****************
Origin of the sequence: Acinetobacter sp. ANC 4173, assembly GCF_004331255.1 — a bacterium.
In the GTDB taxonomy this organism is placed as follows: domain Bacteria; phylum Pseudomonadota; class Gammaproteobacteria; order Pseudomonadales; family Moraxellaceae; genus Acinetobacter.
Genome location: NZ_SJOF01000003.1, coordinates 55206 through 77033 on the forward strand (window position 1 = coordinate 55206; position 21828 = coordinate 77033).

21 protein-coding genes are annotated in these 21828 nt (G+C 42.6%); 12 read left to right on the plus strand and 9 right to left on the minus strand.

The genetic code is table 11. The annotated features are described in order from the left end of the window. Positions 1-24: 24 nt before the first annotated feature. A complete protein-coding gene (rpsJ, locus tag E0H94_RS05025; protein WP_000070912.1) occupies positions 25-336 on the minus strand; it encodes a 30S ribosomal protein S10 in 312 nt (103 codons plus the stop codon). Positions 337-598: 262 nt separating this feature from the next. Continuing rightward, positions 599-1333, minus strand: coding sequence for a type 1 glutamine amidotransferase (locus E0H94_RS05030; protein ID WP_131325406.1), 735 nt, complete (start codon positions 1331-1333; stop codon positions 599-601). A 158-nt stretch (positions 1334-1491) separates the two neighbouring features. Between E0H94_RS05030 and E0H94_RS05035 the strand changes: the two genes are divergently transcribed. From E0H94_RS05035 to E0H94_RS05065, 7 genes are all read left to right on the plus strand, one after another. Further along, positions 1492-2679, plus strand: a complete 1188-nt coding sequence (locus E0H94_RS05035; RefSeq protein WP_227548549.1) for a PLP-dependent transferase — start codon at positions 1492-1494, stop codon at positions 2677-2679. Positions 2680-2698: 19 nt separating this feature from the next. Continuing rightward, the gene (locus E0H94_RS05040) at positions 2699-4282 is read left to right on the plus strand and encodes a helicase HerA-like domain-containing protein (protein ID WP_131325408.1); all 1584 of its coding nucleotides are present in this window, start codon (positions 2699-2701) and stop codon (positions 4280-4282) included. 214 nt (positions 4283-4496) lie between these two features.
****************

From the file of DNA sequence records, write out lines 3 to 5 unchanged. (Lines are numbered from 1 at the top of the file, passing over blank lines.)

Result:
Genome location: NZ_SJOF01000003.1, coordinates 55206 through 77033 on the forward strand (window position 1 = coordinate 55206; position 21828 = coordinate 77033).

21 protein-coding genes are annotated in these 21828 nt (G+C 42.6%); 12 read left to right on the plus strand and 9 right to left on the minus strand.

The genetic code is table 11. The annotated features are described in order from the left end of the window. Positions 1-24: 24 nt before the first annotated feature. A complete protein-coding gene (rpsJ, locus tag E0H94_RS05025; protein WP_000070912.1) occupies positions 25-336 on the minus strand; it encodes a 30S ribosomal protein S10 in 312 nt (103 codons plus the stop codon). Positions 337-598: 262 nt separating this feature from the next. Continuing rightward, positions 599-1333, minus strand: coding sequence for a type 1 glutamine amidotransferase (locus E0H94_RS05030; protein ID WP_131325406.1), 735 nt, complete (start codon positions 1331-1333; stop codon positions 599-601). A 158-nt stretch (positions 1334-1491) separates the two neighbouring features. Between E0H94_RS05030 and E0H94_RS05035 the strand changes: the two genes are divergently transcribed. From E0H94_RS05035 to E0H94_RS05065, 7 genes are all read left to right on the plus strand, one after another. Further along, positions 1492-2679, plus strand: a complete 1188-nt coding sequence (locus E0H94_RS05035; RefSeq protein WP_227548549.1) for a PLP-dependent transferase — start codon at positions 1492-1494, stop codon at positions 2677-2679. Positions 2680-2698: 19 nt separating this feature from the next. Continuing rightward, the gene (locus E0H94_RS05040) at positions 2699-4282 is read left to right on the plus strand and encodes a helicase HerA-like domain-containing protein (protein ID WP_131325408.1); all 1584 of its coding nucleotides are present in this window, start codon (positions 2699-2701) and stop codon (positions 4280-4282) included. 214 nt (positions 4283-4496) lie between these two features.